Friday, February 25, 2011

Delhi Metro's Airport Express Corridor mapped on GIS...


         The Delhi Metro's showcase Airport Express Corridor, connecting the Indira Gandhi International Airport to the heart of the Delhi, was rolled out for the public on the 23rd of February, 2011.


         This is the first line in India to be mapped on GIS to enhance safety, maintenance and traffic regulation. Mapping the corridor on GIS will help in mobilising emergency services in case of a blast or fire on the train. Delhi Airport Metro Express Private Limited, the company operating the line, has mapped all the emergency services, including fire stations, police stations, hospitals, etc. along the alignment.


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Wednesday, February 23, 2011

SSA to take up GIS mapping of schools

          Sarva Shiksha Abhiyan (SSA), Karnataka, has embarked upon an ambitious project of mapping nearly 74,000 educational institutions, including junior colleges, in the State using the geographical information system (GIS) to bolster education by making best use of school infrastructure and to facilitate planning and development.


          Karnataka is the fourth State after Andhra Pradesh, Gujarat and Chhattisgarh to go for electronic mapping of schools, including aided and unaided schools. There are about 46,000 primary schools, 12,000 primary aided schools and 16,000 high schools and junior colleges in the State.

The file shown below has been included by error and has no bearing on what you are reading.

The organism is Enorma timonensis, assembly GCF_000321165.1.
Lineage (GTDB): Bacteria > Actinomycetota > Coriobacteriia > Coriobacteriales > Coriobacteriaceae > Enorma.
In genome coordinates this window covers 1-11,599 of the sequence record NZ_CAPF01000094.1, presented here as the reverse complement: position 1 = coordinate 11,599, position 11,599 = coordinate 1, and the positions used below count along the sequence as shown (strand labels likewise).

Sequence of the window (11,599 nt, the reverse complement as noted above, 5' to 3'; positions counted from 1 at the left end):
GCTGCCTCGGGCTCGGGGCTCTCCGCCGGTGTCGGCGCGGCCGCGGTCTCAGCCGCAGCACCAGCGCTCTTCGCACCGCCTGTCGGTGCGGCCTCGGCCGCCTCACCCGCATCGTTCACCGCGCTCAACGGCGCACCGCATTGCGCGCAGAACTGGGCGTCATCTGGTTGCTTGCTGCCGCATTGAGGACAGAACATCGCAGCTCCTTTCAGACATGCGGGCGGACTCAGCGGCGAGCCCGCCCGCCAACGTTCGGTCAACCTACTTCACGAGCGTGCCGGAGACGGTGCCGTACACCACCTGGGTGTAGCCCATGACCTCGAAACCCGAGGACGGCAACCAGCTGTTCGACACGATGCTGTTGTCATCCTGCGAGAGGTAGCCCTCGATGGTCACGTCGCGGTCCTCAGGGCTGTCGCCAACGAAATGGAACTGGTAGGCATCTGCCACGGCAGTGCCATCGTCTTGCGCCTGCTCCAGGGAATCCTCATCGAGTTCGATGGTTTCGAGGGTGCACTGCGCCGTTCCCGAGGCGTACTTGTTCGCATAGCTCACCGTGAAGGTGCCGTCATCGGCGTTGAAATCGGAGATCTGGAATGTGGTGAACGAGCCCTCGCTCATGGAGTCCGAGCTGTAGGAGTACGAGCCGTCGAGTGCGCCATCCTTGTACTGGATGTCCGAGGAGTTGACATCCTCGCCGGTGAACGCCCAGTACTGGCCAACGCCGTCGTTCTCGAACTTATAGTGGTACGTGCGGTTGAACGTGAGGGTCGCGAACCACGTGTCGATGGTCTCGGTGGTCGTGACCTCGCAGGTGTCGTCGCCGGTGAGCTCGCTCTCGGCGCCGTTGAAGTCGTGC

The GIS mapping of schools in the State may be taken up on the model developed in Andhra Pradesh. The GIS software developed in Andhra Pradesh is being customised by the National Informatics Centre for storing, analysing and displaying geographical data of schools.

          The Union Ministry of Human Resource Development has given the green signal to the SSA-Karnataka for taking up the project in view of the Right of Children to Free and Compulsory Education Act or Right to Education (RTE) Act, 2010.

          Data collection will be undertaken by visiting schools and at least 10 photographs of infrastructure in each school such as classrooms, playground, drinking water facility, school compound, toilets, etc., will be incorporated in the project.

          GIS mapping of schools would help strengthen school education and serve as a key tool for planning and developing school infrastructure after taking geographical factors into consideration.

          Data on schools updated every year by the Department of Public Instruction will be incorporated in the project. The project would help the authorities to know the exact location of schools, distance between two schools, and habitations that lack schools. It would take at least eight to 10 months for collecting field data. The GIS map of schools would be ready by December-end or early next year.